Members and foreign associates are elected annually in recognition of their distinguished achievements in original research; election is considered one of the highest honors that can be accorded a scientist or engineer. Currently, as many as 72 members and 18 foreign associates may be elected annually. Learn more >>
Viterbi School Faculty who are elected members of the National Academy of Sciences:
Leonard Adleman co-invented the RSA public key crypto-system and has worked on primacy testing algorithms. His 1992 paper in Science, demonstrating that DNA can be used as a computing medium, introduced the field of molecular computing, which he has subsequently developed. Adleman and collaborators received the Association for Computing Machinery's A.M. Turing Award for their RSA innovations. Adleman is an elected member of the National Academy of Engineering and a Fellow of the AAAS. Elected 2006.
Solomon Golomb is a specialist in communications theory whose work on shift register sequences, both their basic mathematics and their electronic applications, has become a key tool in applications ranging from radar to cellular telephones. He is an internationally known expert and inventor of mathematical games and puzzles, and a winner of the Claude E. Shannon Award of the IEEE Information Theory Society. Among his other awards and honors, Golomb is a member of the National Academy of Engineering and a Foreign Fellow of the Russian Academy of Natural Sciences. Elected 2003.
Robert Hellwarth is a pioneer contributor to the understanding of quantum electronics and the inventor of novel laser devices. He is a member of the National Academy of Engineering. He received the L. A. Hyland Patent Award, the Charles Hard Townes Award of the Optical Society of America and the Quantum Electronics Award of the IEEE.
George Olah, the 1994 Nobel Laureate in Chemistry and a member of the National Academy of Engineering, is an innovator in the development of chemical technologies for environmentally favored and carbon-neutral energy conversion. He is a Distinguished University Professor, holds the Donald P. and Katherine B. Loker Chair in Organic Chemistry, and is Director of the Loker Hydrocarbon Research Institute at the University of Southern California, Los Angeles.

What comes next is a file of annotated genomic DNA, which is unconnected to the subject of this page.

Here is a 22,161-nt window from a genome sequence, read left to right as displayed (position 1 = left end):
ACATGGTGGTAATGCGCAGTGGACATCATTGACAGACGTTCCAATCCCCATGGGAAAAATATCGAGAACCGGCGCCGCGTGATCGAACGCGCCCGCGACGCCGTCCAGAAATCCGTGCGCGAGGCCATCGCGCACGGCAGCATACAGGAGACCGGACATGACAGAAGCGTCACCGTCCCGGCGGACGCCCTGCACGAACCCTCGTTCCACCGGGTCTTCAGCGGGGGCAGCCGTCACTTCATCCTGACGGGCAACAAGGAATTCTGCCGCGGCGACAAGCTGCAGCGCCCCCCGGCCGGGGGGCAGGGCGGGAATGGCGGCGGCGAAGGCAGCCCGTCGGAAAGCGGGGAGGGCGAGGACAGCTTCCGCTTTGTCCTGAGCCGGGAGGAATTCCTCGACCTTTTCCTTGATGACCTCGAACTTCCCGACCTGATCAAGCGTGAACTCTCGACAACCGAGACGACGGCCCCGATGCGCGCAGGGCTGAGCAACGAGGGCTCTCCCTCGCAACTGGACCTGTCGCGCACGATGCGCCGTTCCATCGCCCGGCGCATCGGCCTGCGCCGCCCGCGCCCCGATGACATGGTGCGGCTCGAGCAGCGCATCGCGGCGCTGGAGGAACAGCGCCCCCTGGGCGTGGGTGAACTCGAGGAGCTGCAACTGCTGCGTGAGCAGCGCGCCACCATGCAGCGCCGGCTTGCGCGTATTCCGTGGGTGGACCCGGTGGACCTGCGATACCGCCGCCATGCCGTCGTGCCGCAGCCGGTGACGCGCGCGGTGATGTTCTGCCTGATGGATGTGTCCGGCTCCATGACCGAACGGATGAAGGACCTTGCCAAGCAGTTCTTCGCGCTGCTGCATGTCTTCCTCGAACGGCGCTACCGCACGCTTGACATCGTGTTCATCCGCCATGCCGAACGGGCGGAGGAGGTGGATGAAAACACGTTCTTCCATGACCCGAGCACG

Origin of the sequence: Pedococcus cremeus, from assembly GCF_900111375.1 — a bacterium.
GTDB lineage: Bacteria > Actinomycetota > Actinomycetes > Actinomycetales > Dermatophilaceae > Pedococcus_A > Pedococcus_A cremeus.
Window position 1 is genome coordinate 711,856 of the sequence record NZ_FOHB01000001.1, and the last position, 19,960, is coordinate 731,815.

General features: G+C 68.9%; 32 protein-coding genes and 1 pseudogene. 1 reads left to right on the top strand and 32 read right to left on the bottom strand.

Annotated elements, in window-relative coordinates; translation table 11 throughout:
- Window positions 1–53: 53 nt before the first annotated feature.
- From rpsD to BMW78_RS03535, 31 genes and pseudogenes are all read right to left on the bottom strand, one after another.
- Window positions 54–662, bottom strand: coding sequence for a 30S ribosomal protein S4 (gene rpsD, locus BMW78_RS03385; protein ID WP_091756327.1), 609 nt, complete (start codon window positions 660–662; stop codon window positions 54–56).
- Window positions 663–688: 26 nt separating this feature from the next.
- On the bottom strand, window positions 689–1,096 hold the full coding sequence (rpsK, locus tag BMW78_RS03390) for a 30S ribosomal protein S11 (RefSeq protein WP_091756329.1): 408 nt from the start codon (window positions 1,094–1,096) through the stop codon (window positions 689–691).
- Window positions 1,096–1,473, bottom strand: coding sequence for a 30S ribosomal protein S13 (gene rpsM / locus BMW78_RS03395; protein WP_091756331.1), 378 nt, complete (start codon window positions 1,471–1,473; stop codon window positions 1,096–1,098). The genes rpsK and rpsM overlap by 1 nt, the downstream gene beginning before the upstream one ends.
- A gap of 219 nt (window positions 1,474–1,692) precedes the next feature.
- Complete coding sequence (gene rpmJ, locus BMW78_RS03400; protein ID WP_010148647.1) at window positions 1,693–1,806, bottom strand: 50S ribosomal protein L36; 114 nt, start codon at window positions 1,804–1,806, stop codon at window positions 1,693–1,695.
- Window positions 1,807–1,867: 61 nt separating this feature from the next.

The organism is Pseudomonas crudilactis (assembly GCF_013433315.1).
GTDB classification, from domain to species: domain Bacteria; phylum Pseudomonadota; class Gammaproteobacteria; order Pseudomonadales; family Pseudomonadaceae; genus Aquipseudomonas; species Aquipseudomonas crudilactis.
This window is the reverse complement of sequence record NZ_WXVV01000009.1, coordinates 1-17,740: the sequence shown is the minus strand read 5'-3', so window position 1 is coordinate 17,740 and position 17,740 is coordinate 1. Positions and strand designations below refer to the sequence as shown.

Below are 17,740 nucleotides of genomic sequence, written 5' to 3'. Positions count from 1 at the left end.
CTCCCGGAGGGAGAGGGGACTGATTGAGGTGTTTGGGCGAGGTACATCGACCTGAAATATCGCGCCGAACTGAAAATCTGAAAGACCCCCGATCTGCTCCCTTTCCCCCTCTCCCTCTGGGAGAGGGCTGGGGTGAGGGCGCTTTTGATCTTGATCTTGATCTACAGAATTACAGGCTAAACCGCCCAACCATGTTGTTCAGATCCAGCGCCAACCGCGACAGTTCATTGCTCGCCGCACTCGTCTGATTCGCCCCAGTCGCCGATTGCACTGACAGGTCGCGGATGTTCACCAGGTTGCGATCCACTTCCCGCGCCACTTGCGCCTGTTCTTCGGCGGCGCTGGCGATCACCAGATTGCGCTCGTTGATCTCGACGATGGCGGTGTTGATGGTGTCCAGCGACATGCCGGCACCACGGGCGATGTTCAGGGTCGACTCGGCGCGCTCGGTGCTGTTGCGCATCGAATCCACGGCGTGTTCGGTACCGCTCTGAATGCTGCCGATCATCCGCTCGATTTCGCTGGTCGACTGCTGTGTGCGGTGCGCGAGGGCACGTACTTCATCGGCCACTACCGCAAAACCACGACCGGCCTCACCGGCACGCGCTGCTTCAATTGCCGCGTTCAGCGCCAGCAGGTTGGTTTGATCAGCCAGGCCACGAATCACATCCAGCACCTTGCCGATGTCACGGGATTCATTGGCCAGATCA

Simon Ramo is a world-famous engineer and industrial leader. The “R” in TRW, a company Ramo co-founded, he formerly served as the chief scientist for the United States ICBM program, leading it to its development as a defense bulwark and a critical element of the U.S effort in space. Prior to that, he was a pioneer in the research of microwaves and the developer of General Electric’s electron microscope. Ramo was awarded the National Medal of Science and is a founding member of the National Academy of Engineering.
Andrew Viterbi is creator of the Viterbi Algorithm, co-developer of CDMA cell phone technology and co-founder of Qualcomm. Viterbi is a recipient of the National Medal of Science, the IEEE Claude E. Shannon Award, the Marconi Foundation Award, the Christopher Columbus Award, the IEEE Alexander Graham Bell Medal and many others. Dr. Viterbi is a member of the National Academy of Engineering and a Fellow of the AAAS, and a 2008 Laureate of the Millenium Technology Prize Foundation of Finland.
Michael Waterman is a pioneer in computational biology known for his contributions to the Human Genome Project. Waterman revolutionized an earlier branch of genetics research with the development of a more reliable method of DNA analysis based on solid mathematical, computational and statistical science. A University Professor, the USC Associates Chair in Natural Sciences and a professor of biological science, he co-developed the Smith-Waterman algorithm for sequence comparison and the Lander-Waterman formula for physical mapping. Elected 2001.